|Ewing, Robert - IOWA STATE UNIVERSITY|
Submitted to: Agronomy Journal
Publication Type: Peer Reviewed Journal
Publication Acceptance Date: July 18, 1997
Publication Date: N/A
Interpretive Summary: Length and perimeter are among the most basic and useful parameters used to describe the size of roots and are important measurements of root growth and function. Agricultural scientists and foresters are currently using desktop scanners and video cameras to collect images of plant roots for length measurements and need software for analyzing these images. Currently, available image analysis programs for measuring length and perimeter of digitized objects are expensive, require lots of computer memory and fast microprocessors, and are based on outdated methods for analyzing the images. This paper describes ROOTEDGE, a software program that requires minimal computer memory, uses a recently developed algorithm for determining length and perimeter, and performs some basic image processing operations. Additionally, a desktop scanner system and the methodology for acquiring images of roots is also described. ROOTEDGE and the image acquisition system were tested using corn root samples. The length measurements obtained using ROOTEDGE and the image acquisition system improved the speed and accuracy compared with the commonly used manual method. The scanner system settings, sample preparation, and image processing operations were shown to improve the quality of the digitized root images and the subsequent length measurements. This program will be made available to the scientific community free of charge and will improve the understanding of the root growth and function of important agricultural and forestry crops. The impact of this better understanding of crop roots will be improved irrigation efficiency, better fertilizer management, and economical control of root diseases and insect pests.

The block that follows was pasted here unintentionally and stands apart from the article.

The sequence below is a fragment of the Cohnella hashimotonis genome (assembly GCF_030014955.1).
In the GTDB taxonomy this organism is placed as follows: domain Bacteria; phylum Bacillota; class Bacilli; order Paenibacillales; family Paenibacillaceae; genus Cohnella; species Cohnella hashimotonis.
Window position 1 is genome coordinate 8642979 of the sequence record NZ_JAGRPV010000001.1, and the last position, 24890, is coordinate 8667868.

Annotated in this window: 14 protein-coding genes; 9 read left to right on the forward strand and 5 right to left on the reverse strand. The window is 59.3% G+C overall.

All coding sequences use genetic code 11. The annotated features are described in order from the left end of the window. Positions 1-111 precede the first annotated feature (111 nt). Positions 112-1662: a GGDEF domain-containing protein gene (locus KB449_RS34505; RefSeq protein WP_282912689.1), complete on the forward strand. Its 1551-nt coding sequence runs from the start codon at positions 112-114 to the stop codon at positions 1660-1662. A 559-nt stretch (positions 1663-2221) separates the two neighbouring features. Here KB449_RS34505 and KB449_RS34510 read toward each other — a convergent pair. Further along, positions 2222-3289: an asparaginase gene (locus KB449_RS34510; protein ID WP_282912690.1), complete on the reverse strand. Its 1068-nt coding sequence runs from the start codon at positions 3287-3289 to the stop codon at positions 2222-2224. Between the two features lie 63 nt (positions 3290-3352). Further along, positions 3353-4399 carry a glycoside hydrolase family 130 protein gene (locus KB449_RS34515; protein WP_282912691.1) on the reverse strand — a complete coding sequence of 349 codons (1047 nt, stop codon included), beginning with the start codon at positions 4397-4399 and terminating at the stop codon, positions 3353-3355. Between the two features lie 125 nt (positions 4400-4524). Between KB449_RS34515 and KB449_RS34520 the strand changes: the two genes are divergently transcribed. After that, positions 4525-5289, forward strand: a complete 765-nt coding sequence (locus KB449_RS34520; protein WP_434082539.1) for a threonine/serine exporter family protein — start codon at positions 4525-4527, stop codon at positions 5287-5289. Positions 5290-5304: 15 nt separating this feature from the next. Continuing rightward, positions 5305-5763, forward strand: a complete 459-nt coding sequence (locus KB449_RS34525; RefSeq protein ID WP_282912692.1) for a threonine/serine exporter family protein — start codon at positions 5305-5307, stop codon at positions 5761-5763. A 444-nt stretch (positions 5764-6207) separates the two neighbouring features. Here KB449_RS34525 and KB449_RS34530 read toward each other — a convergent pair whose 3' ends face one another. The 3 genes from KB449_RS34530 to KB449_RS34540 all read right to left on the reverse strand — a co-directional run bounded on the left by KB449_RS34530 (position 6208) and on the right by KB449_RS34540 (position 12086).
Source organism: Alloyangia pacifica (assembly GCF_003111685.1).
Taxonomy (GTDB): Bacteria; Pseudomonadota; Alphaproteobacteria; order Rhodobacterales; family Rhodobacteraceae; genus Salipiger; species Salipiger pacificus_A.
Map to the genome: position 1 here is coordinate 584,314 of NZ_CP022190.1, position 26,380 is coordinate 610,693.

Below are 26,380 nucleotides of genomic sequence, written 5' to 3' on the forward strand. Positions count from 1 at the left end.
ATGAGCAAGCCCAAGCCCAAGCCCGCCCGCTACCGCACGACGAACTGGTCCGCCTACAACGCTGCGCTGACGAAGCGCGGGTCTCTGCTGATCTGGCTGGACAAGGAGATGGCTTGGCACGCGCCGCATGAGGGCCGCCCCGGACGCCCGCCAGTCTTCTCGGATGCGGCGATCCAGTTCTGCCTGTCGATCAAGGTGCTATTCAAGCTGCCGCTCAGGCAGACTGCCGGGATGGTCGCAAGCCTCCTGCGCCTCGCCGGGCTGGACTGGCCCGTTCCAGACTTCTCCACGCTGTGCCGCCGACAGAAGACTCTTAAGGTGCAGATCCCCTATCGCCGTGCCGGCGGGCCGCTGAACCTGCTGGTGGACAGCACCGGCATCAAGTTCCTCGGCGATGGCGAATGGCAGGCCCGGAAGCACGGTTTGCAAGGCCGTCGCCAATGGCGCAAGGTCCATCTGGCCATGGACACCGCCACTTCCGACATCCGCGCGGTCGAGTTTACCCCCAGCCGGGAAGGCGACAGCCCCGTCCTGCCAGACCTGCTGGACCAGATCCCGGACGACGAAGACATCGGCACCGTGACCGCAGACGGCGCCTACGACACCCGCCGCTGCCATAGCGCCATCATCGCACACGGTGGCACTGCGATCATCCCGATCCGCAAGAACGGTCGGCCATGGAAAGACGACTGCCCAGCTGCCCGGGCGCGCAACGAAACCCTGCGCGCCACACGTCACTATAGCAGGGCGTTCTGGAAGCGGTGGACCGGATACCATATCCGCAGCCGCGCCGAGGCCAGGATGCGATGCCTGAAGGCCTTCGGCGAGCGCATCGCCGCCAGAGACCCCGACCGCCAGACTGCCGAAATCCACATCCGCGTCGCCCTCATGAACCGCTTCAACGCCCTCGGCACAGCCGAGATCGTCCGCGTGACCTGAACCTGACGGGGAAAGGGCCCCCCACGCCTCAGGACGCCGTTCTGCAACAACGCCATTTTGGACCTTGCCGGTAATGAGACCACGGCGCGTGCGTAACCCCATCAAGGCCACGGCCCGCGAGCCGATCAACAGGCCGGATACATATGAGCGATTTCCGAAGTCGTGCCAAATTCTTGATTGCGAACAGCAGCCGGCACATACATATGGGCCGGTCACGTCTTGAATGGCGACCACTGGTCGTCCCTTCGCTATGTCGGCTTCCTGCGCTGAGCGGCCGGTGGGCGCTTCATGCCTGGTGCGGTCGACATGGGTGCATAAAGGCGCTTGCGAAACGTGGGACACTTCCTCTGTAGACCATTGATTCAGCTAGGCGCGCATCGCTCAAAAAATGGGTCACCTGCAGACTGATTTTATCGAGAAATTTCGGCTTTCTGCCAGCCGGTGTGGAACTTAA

Technical Abstract: Root length and diameter measurements are necessary to determine the water and nutrient uptake potential of plants. One approach for measuring root length is to use desktop scanners to acquire digitized images of the roots and then to analyze the digitized root images to determine root length. The ROOTEDGE software was developed to analyze digitized images of roots using the recently developed edge chord algorithm, which is more accurate and precise than older algorithms. In addition to length, the program measures the area, width, and number of roots in images. ROOTEDGE also performs simple binary image processing operations to smooth object edges and to join fragments. The performance of ROOTEDGE and a scanner system for obtaining root images were tested using individual corn (Zea mays L.) root segments and corn root samples containing multiple root segments. Visual comparisons of digitized images to actual root segments showed that root segments with diameters less than 0.15 mm were not being completely digitized by the scanner system and were fragmented in the images. The most complete root images were produced using the highest available scanner resolution and the lowest threshold level for exposure. Using the ROOTEDGE binary image processing operation closing with a test coefficient of one also helped to join the fragmented roots segments in the image and improved the correlation of ROOTEDGE measurements to direct measurements. Ratios of ROOTEDGE length measurements to manual line-intersection length measurements ranged from 0.98 to 0.88 for four corn root samples of different sizes obtained from a field experiment. Much of the difference between the two measurements could be attributed to incomplete digitization of the roots and overlapping of roots in the image.